Her tweet was liked over 3,000 times and retweeted more than 600 times as of this writing. Some people, however, questioned the authenticity of this image. For example, a user commented on Hua’s tweet saying, “posting fake news again?”
Another user said in the same thread, “… this juxtaposition of photographs sadly does not seem to make much sense. Kindly check & try again or provide a little explanatory caption to explain the point being made!!”
However, Annie Lab can confirm that the photo in question was taken by a journalist in Afghanistan at that time.
This CBS News report attributes the image to Phillip Walter Wellman, a U.S. journalist at Stars and Stripes. We found Wellman’s tweet with the same image uploaded on Aug. 16, to which he subsequently posted three tweets, clarifying what the photograph shows.
In the thread he wrote, “The dogs did have seats reserved for them on the evacuation flight,” and “As far as I’m aware, there were no empty seats when we took off. All the seats were occupied by people (predominantly U.S. embassy staff) or dogs.”
He also said the dogs on board may not necessarily be military dogs.
Another photo taken by Wellman showing a helicopter leaving the U.S. embassy compound in Kabul on the same day confirms that he was in Kabul reporting on the evacuation.
3. Misleading: This photo of a jam-packed cargo aircraft was not taken recently in Afghanistan; it was taken in the Philippines in 2013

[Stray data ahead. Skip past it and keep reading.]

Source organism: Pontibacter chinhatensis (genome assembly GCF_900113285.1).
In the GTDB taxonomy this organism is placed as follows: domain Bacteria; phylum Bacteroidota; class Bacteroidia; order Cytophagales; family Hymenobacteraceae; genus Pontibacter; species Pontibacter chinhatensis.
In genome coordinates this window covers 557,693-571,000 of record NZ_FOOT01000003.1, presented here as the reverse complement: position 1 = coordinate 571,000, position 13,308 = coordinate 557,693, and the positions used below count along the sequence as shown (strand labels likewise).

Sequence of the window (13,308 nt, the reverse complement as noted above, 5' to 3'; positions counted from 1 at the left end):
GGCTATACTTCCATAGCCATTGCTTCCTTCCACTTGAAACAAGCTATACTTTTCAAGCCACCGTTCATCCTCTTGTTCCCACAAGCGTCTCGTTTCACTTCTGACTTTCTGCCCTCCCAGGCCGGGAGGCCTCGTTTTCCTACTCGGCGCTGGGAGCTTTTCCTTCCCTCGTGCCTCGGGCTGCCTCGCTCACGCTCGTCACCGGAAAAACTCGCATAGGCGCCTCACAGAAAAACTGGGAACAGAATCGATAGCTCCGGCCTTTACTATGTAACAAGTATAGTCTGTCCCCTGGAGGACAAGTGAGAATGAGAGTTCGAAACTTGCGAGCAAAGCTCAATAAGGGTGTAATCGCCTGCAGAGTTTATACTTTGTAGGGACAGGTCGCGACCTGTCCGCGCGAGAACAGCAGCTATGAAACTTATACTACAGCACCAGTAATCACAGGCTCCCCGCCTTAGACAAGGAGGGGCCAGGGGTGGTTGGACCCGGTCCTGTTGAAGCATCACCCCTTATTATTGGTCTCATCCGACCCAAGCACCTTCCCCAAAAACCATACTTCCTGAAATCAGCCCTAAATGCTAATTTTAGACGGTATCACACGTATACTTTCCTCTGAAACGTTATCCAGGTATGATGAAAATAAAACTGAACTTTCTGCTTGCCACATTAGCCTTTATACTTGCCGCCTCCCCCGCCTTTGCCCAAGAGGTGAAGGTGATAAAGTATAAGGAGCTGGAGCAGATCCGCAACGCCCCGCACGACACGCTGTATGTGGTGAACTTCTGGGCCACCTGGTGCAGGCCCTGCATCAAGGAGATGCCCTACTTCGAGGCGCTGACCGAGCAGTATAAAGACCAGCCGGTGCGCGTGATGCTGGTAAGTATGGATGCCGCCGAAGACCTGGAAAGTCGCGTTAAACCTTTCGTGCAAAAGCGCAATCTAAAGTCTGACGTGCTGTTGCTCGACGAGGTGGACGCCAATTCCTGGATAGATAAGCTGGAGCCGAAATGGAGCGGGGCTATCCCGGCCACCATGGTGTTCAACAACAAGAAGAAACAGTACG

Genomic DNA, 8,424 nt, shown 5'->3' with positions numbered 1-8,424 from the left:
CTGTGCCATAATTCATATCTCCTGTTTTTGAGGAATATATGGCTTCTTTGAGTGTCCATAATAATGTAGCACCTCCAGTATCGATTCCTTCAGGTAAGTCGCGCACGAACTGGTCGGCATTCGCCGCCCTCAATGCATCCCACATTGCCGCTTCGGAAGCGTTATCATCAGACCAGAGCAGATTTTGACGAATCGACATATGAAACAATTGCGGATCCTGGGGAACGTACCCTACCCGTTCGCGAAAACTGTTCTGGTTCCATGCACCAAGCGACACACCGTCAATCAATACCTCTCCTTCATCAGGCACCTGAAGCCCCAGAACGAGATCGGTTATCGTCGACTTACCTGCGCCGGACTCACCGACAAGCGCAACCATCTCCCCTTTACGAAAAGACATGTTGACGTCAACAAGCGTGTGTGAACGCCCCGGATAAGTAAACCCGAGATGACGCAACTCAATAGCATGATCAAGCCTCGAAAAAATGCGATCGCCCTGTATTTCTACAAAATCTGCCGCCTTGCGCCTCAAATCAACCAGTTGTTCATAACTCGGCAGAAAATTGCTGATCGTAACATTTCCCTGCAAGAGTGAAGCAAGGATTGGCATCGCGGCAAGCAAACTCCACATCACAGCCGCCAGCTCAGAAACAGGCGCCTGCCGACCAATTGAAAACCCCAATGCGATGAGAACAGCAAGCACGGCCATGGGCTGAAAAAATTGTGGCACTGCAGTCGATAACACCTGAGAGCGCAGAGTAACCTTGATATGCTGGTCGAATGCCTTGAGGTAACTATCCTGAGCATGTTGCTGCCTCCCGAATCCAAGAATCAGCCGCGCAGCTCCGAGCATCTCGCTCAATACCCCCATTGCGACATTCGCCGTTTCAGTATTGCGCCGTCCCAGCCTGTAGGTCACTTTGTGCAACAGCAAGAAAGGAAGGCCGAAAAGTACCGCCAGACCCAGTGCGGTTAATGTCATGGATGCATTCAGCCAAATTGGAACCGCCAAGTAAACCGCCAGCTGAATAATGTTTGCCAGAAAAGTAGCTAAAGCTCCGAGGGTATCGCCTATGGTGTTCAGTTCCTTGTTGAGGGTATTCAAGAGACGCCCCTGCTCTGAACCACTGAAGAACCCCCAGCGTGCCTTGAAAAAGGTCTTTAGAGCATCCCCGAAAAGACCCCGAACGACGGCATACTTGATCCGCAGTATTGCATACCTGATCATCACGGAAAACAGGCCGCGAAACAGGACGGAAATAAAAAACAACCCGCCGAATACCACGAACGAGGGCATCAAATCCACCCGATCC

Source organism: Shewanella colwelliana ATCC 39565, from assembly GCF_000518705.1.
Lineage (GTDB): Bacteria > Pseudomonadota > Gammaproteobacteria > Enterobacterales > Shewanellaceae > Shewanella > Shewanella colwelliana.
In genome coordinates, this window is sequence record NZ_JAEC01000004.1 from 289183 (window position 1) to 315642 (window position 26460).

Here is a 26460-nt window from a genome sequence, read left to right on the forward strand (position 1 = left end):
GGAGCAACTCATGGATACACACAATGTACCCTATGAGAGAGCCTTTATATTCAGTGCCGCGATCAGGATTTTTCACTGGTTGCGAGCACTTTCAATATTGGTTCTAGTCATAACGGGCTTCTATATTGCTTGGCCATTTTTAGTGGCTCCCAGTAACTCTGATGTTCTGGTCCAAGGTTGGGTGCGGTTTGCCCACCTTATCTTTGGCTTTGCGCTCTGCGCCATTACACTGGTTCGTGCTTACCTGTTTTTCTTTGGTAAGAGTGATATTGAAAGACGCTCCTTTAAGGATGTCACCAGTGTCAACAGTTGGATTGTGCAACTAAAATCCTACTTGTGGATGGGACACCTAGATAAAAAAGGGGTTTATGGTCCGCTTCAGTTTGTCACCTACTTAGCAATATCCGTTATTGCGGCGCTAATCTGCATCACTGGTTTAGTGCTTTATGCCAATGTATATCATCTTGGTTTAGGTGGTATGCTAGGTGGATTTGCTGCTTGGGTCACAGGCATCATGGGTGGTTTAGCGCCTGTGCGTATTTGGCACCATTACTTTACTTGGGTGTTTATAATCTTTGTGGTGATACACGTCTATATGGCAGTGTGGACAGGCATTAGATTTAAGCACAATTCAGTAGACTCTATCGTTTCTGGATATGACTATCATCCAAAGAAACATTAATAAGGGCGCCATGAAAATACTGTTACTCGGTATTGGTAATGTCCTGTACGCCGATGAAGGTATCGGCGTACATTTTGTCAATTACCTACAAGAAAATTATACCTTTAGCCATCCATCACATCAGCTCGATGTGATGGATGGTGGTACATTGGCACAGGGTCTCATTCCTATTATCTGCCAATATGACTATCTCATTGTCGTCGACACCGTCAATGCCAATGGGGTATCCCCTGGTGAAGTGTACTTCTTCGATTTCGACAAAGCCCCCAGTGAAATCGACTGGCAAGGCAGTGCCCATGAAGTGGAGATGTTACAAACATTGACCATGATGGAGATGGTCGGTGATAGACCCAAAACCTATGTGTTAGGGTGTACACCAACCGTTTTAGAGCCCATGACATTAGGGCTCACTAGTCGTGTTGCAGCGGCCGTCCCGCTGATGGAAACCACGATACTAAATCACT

Cao Changqing, a Chinese American political commentator, tweeted a set of photos on Aug. 16 and claimed, when translated to English, one picture shows “800 Afghans swarmed the U.S. C-17 cargo and transport aircraft, sitting on the floor without seat belts.”
However, this photo of the overcrowded aircraft was not taken in Afghanistan.
An image search has led to this archived article from the Public Affairs Department of the U.S. Air Force reporting about the evacuation of more than 670 Filipinos from the city of Tacloban after Typhoon Haiyan made landfall in mid-November 2013.
This photo has also been fact-checked by others such as Social Media Hoax Slayer and AFP. Mohammed Zubair, a fact-checker based in India, also pointed out that the photo is not new or about Afghanistan on Twitter.
In response to users’ comments, Cao later updated his tweet by replacing this photo with an authentic one taken in Afghanistan.
According to Defense One, a news media reporting on U.S. defense and national security, the new photo shows “the inside of Reach 871, a U.S. Air Force C-17 flown from Kabul to Qatar on Aug. 15.” Some 640 Afghans boarded the aircraft, the article said.
The other two photos in the original tweet seem to be screenshots from two different videos related to Afghanistan’s current situation. The upper one appears to be captured (0:08) from a video posted on Twitter by Asvaka, an Afghan news agency. The post says, “two people are thrown from a plane.”
The lower image is a screen capture from a BBC report (6:42) on Aug. 16 discussing how Afghans were trying to leave the country by taking commercial flights.